Manage your family’s time on Apple devices using an iOS, iPadOS, and macOS feature called Screen Time.
There seems to be a new wave of features and applications coming to increase your “digital wellbeing”. Google was one the scene first with the release of the Android P.
ButApple quickly followed suit with the release of its Screen Time feature in iOS 12+ and macOS Catalina+.
But just what is Screen Time and what does it do?
What is Screen Time?
It’s no secret that we spend way too much time on our various handheld devices. Regardless of whether you’re using an iPhone, iPad, Android phone, or something else, there’s a display somewhere.
Kids and adults alike are spending less time outdoors and more time with their eyes glued to screens. Screen Time aims to help you curb that bad habit with a series of charts and graphs.
Hidden in the Settings app on your iPhone, you will find a new Screen Time option on iOS 12+. This provides access to your activity dashboard, along with a few extra tools.
Screen Time Overview
Before diving into your Activity Dashboard, Screen Time offers an overview. This is where you access various settings and tools to help you step away from your devices.
There is an overview of your usage, broken down into various categories. Additionally, there are four more subsections for the following:
- Downtime: Schedule time away from the screen.
- App Limits: Set time limits for apps.
- Always Allowed: Choose apps you at all times.
- Content & Privacy Restrictions: Block inappropriate content.
Also from this overview, you can set a passcode to be able to access Screen Time. You can also turn Screen Time off so that you won’t be guilt-tripped into using the “wrong” apps.
Further down the line, you can set up “Screen Time for Family”. This takes advantage of Family Sharing and allows parents to keep an eye on what their children are doing.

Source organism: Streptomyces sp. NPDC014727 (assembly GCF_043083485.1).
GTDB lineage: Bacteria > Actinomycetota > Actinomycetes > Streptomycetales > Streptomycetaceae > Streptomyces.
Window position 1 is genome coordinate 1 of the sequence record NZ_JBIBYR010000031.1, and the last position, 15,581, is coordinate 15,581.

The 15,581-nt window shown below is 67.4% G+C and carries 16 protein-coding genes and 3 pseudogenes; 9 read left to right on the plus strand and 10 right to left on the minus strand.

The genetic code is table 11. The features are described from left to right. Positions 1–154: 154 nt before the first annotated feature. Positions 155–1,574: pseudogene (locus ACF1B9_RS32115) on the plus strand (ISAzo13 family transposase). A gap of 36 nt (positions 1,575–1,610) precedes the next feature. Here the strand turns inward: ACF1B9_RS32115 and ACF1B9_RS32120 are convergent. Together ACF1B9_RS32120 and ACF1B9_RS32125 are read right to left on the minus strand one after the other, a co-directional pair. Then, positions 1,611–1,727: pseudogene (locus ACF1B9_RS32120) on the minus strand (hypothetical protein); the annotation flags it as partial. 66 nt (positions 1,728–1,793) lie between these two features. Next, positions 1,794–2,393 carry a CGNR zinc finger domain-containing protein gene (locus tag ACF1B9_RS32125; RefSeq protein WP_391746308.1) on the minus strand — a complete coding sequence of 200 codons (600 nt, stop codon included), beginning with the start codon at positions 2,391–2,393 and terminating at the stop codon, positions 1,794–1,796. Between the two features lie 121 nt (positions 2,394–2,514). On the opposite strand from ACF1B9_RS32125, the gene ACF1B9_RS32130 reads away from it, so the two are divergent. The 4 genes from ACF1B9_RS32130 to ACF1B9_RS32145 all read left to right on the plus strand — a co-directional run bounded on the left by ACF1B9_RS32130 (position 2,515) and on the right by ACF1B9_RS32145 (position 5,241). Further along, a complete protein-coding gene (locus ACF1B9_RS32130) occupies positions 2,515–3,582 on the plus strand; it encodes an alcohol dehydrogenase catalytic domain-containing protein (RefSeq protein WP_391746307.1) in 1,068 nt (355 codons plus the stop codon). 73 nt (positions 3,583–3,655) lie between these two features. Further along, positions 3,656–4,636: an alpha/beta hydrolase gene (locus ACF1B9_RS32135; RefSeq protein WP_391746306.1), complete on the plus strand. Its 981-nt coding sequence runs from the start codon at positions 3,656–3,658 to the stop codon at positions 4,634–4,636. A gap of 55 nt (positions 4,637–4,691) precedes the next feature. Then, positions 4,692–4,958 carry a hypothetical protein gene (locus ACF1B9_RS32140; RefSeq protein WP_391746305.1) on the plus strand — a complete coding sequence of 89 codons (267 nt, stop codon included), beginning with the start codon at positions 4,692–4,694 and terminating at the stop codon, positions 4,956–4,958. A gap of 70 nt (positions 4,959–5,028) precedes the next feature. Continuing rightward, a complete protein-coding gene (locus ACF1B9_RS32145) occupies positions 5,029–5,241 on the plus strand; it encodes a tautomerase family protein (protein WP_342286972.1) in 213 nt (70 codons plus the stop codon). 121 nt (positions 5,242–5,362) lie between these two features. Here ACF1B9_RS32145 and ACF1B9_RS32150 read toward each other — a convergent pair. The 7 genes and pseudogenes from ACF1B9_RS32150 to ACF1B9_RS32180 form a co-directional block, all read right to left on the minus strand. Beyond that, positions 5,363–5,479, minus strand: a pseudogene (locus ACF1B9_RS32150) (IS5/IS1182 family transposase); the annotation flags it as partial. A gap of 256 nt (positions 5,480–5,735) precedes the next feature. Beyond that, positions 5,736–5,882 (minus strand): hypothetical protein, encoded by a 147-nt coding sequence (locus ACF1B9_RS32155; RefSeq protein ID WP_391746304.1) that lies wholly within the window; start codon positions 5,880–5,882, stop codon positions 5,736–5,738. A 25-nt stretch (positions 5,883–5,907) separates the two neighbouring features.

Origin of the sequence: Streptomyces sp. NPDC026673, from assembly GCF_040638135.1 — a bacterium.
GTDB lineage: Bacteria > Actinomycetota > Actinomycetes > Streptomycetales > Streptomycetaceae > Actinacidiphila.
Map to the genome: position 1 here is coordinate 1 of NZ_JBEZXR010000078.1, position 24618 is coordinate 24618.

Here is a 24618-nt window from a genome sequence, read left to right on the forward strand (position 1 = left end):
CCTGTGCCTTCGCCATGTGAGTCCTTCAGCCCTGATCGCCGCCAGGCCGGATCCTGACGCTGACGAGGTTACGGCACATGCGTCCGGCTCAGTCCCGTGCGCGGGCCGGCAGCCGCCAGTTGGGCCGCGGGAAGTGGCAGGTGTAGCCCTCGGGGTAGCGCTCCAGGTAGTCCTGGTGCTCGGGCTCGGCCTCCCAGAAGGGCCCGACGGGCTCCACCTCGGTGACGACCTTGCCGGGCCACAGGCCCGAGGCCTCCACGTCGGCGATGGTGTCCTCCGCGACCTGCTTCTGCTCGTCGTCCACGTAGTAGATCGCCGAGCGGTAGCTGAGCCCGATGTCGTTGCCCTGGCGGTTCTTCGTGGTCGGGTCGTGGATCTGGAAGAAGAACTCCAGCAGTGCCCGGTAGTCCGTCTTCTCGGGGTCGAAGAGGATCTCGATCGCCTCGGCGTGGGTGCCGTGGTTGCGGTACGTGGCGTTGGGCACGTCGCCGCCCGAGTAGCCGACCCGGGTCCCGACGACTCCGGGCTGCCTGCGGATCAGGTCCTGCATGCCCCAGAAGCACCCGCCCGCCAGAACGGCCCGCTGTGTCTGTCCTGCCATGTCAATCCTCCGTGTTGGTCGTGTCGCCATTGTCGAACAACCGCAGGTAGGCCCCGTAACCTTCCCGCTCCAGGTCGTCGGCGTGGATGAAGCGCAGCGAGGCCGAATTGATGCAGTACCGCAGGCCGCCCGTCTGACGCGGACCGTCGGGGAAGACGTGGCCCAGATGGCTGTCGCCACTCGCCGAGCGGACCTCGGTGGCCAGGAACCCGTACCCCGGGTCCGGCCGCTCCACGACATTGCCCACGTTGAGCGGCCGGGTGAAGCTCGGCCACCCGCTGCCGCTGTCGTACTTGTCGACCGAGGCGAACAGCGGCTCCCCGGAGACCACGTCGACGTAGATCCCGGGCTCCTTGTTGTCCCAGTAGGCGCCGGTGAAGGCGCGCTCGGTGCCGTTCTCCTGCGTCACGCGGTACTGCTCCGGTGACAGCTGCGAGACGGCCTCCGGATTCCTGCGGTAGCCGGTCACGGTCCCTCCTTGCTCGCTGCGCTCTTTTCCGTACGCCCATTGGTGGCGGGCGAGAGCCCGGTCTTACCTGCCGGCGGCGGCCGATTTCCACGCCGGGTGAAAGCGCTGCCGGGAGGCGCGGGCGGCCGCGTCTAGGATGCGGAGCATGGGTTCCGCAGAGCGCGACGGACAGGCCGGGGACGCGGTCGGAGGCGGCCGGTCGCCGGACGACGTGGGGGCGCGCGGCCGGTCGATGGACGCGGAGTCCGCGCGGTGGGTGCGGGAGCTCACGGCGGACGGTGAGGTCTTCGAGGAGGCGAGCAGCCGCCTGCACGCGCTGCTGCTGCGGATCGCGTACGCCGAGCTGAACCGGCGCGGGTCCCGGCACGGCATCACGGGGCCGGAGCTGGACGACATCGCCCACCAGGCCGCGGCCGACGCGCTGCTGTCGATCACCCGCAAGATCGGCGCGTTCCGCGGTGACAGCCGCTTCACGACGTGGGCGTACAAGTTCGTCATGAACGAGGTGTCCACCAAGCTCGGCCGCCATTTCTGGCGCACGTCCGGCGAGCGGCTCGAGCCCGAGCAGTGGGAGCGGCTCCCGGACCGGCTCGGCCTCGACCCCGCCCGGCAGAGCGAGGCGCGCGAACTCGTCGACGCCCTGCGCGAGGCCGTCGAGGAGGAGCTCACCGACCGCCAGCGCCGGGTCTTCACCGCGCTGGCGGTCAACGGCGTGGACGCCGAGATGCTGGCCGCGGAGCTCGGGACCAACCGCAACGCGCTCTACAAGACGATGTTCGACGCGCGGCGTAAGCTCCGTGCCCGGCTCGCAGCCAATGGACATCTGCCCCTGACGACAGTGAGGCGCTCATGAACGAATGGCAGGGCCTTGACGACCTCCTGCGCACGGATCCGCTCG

When you open the Activity Dashboard, you will be presented with a bunch of information. At the top, you can view today’s usage, or see the usage from the last seven days.
Below that, there is a graph showing different types of apps being used and the length. There is more breakdown of these numbers directly below, along with more information.
Depending on the apps that you are using, the categories listed may vary. These range from Social Networking and Entertainment, all the way to Productivity and Games.
Two more sub-sections reveal how long your “longest session” lasted, along with your usage after bedtime. This is determined by your usage and calculated within the app itself.
To be as thorough as possible, Apple breaks down your usage stats even more. The first way is through the “Most Used” section. This shows which apps or categories of apps are being used the most.
For example, in the screenshot above, you can see that Andrew has spent over an hour on Social Networking apps. Along with 39 minutes on Twitter, 32 minutes on games, and just 25 minutes in Productivity apps.
The hourglass to the right of each option allows you to set specific app limits. These can be applied to specific apps or categories of apps such as Social Networking or Games.
One question that I have always wondered is – How many times do I pick up my phone? With iOS and Screen Time, that question has been answered.
The Pickups section shows you a breakdown of how often you pick up your device. There is an average per hour in the top left, total count in the top right, and even how often you pick up your phone (or iPad).
The final section here is one of the most important – Notifications. Apple has made a real stride with iOS and watchOS to improve notifications across the board.
With the help of Screen Time, you can see an overview of all of the notifications received. There is a time graph at the top showing when the most notifications arrived.
Further below, the chart is broken down on a per-app basis. The apps that sent the most notifications will be at the top, with the least amount placed below in numerical order.
Screen Time is an interesting way to see exactly how you are using your phone. However, the real fun comes when you need to step away from a game for a few hours, or stay off of social media.
Let us know what you think about Screen Time and if you think it is a viable option to keep you off of your devices.